American schools are failing so many students, especially people of color as shown in the documentary Waiting for Superman Latinos comprise 14 percent of the U.S. populations,asts put Latinos at 25 percent of the U.S. population by 2050. America is an increasingly multicultural society. How well America welcomes people who are from distinct racial, ethnic, religious, and cultural backgrounds will in large part determine just how democratic America remains.
If Americans fail to accept the largest ethnic and racial group in the country then not only is it critical to ask how well America is living up to its ideals, but most importantly, the issue becomes, as political scientist García Bedolla states: “whether our democracy is creating a more just society.” This is an important point because democracy does not necessarily equal justice, so we may have a democratic society that is far from just for many, particularly for minorities.
Latinos are greatly underrepresented in professional occupations, comprising only three to four percent of engineers, doctors, lawyers, pharmacists, and elementary and high school teachers. According to Richard Zweigenhaft and G. William Domhoff, as of August 2010, there are only fifteen Latino CEOs in Fortune 500 companies, and most of these fifteen come from elite immigrant families. According to a Pew Hispanic Center report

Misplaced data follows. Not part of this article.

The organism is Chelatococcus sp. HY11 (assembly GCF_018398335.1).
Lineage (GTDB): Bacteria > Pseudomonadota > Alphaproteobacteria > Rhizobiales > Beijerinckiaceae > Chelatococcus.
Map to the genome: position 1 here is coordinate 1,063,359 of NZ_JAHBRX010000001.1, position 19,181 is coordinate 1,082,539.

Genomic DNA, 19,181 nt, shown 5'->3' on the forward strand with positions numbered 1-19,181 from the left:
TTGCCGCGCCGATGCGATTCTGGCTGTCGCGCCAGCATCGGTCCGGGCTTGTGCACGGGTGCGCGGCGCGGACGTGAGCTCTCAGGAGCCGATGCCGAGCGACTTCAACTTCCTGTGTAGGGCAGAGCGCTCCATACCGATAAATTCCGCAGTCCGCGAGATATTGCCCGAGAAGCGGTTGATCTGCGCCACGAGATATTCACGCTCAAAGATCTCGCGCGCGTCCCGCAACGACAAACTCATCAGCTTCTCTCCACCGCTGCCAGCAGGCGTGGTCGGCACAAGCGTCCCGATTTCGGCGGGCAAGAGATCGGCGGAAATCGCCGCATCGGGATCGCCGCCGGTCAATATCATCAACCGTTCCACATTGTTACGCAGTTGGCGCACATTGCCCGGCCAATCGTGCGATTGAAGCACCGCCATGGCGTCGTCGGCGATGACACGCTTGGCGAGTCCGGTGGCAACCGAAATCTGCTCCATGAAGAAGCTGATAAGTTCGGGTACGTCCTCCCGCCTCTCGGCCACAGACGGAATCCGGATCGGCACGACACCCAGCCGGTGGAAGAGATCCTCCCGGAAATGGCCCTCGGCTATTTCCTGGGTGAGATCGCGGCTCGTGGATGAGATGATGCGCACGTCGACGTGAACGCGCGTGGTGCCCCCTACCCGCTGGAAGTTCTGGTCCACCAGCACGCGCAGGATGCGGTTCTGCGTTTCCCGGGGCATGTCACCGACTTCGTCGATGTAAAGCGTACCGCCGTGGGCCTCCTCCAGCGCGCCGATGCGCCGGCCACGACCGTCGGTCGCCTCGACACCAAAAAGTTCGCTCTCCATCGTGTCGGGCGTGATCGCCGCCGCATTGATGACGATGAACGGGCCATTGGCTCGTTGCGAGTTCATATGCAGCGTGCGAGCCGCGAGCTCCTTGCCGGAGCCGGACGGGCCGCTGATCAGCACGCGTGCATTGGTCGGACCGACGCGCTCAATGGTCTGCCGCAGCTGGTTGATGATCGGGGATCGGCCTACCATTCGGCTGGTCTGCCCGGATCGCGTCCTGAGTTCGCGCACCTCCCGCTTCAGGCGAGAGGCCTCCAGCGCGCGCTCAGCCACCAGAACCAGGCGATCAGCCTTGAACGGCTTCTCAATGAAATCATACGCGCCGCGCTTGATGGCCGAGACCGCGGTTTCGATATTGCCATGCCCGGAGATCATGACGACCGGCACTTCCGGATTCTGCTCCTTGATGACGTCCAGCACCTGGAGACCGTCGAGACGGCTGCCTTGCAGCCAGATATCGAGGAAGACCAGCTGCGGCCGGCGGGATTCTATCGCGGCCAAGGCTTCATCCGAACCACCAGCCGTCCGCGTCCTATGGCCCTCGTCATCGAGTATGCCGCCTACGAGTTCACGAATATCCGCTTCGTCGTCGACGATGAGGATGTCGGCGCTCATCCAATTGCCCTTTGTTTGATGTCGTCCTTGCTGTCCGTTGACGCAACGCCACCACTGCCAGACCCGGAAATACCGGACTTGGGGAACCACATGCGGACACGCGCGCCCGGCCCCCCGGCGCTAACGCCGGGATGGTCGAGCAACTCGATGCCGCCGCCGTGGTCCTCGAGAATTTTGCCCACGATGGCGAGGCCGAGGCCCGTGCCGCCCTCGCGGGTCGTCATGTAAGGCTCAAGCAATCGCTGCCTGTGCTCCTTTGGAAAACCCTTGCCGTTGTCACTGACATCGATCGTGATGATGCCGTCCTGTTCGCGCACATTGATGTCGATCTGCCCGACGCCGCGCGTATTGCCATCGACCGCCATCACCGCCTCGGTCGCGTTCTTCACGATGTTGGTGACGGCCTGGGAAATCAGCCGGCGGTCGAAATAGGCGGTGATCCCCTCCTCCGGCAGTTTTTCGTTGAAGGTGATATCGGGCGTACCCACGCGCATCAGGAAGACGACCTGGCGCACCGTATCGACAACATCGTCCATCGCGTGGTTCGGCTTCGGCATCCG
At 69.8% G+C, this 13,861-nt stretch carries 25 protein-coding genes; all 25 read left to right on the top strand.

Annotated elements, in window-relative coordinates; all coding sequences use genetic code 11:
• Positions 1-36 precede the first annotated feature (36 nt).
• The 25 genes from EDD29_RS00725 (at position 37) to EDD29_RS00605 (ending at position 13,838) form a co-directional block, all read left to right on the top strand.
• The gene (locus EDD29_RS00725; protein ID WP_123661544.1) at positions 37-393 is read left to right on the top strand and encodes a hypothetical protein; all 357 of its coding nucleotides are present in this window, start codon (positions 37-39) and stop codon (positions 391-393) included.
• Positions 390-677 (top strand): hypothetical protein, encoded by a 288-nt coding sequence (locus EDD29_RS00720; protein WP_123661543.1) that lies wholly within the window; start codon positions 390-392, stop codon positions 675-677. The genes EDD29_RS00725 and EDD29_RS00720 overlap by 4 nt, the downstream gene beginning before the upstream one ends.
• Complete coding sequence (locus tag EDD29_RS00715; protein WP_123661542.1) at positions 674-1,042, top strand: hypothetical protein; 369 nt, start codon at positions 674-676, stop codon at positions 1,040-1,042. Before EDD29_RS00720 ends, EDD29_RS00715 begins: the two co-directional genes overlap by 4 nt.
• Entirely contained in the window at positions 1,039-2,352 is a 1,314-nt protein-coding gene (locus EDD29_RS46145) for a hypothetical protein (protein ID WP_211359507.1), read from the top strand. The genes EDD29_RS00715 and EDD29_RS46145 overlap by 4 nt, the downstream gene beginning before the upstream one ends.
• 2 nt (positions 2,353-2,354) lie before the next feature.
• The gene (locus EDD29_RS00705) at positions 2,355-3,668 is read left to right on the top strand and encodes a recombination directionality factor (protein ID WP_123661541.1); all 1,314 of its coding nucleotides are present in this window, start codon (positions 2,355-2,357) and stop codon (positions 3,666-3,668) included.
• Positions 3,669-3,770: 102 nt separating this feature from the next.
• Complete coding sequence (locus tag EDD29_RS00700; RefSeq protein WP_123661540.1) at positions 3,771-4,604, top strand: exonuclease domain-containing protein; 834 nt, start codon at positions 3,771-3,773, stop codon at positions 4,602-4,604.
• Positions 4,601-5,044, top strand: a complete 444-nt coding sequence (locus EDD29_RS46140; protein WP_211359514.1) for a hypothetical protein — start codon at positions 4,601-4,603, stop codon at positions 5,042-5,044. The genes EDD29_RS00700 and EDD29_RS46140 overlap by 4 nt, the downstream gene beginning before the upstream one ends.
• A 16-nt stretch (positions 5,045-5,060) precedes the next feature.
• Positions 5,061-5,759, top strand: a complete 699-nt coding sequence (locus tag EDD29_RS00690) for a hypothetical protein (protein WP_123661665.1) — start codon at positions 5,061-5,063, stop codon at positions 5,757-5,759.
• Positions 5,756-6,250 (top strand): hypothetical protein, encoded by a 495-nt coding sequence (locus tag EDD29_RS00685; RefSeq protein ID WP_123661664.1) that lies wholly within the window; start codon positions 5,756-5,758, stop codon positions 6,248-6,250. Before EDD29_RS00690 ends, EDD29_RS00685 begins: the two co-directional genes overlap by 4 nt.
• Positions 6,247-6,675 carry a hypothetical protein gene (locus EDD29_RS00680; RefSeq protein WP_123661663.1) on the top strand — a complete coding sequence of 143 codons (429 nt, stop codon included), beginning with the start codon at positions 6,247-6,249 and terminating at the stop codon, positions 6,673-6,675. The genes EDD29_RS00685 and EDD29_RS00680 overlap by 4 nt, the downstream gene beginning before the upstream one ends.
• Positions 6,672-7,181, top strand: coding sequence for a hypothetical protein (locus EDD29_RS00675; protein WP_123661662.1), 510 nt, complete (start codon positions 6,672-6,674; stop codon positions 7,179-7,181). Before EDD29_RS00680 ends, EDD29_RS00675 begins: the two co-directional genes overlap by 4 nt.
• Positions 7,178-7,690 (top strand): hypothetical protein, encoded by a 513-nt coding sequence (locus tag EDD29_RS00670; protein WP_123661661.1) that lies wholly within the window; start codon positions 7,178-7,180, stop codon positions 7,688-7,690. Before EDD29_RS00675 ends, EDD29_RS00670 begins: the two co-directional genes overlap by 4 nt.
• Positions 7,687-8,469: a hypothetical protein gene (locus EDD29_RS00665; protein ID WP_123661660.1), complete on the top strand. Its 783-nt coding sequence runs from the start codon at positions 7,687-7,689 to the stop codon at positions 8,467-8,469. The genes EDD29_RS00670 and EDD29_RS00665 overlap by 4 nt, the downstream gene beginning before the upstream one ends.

Some 41% of Hispanic adults age 20 and older in the United States do not have a regular high school diploma, compared with 23% of black adults and 14% of white adults.
Improving educational levels for Latinos are important for three main reasons: (1) the strength of our democracy depends on a well-educated and committed citizenry. Because Latinos are an increasing part of society, it is important to our country that Latinos be full and equal members of it. (2) The ability to be able to live and achieve the most you can in your life begins with being able to pursue the training and education needed to do so. Personal fulfillment and economic security are critically connected to educational access. (3) The benefits of increasing educational levels among Latinos are not only important for you but for future generations as well. Education is key in improving the quality of life in Latino communities and for society.
As Cesar Chávez said in 1984:
Once social change begins, it cannot be reversed. You cannot un-educate the person who has learned to read. You cannot humiliate the person who feels pride. You cannot oppress the people who are not afraid anymore.
Education is key to improving the quality of life in Latino communities for generations. Educational opportunities for successive generations only works because others have paved the way. For example, in Passing the Torch, Attewell and Lavin study the impact of higher education on the next generation of “non-traditional” students, (mostly poor and minority) who attended the eighteen-campus City University of New York, which guaranteed enrollment to New York City high school graduates beginning in the 1970s. Attewell and Lavin convincingly document that the “democratization of public higher education….is the first step up the ladder of social mobility, and…generates an upward mobility” for the children of college educated mothers.
Education is a vital community resource for people of color.